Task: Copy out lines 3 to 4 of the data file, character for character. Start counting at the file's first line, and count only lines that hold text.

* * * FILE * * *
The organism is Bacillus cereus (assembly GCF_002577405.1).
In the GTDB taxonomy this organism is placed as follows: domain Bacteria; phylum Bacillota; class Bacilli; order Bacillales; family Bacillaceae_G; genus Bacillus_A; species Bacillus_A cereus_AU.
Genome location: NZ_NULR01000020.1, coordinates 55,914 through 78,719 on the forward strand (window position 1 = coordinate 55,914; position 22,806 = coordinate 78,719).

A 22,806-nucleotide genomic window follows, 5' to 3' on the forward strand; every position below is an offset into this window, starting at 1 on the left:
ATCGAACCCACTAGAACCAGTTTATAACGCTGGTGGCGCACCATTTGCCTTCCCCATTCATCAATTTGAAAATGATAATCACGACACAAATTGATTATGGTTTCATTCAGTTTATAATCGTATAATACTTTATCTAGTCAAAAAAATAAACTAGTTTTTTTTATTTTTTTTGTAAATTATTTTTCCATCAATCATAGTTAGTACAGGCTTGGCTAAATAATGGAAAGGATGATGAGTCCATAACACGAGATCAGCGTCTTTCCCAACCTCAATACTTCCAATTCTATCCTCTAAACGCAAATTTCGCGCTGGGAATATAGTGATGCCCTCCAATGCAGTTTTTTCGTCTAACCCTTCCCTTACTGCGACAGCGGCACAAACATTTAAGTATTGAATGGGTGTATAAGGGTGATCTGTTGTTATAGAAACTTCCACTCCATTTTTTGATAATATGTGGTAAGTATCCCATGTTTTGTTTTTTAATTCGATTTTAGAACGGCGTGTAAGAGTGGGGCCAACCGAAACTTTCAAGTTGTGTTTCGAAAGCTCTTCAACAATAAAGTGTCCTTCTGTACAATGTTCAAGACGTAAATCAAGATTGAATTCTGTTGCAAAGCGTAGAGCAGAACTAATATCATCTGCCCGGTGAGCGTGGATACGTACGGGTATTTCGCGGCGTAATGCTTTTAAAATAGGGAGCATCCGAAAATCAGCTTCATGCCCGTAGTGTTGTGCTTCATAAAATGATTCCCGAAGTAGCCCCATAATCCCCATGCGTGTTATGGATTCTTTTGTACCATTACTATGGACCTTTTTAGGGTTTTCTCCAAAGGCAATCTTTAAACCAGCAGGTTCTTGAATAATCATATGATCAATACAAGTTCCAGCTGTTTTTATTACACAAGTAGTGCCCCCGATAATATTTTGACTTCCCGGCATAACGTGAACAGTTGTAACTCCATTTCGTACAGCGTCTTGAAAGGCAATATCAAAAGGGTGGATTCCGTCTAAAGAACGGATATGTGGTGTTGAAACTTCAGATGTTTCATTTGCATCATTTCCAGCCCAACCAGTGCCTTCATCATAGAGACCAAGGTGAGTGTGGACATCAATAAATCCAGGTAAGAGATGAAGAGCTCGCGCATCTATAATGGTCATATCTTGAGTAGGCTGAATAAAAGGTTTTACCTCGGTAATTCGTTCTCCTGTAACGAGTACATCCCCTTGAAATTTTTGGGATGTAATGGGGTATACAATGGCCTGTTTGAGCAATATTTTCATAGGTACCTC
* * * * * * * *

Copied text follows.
Genome location: NZ_NULR01000020.1, coordinates 55,914 through 78,719 on the forward strand (window position 1 = coordinate 55,914; position 22,806 = coordinate 78,719).

A 22,806-nucleotide genomic window follows, 5' to 3' on the forward strand; every position below is an offset into this window, starting at 1 on the left: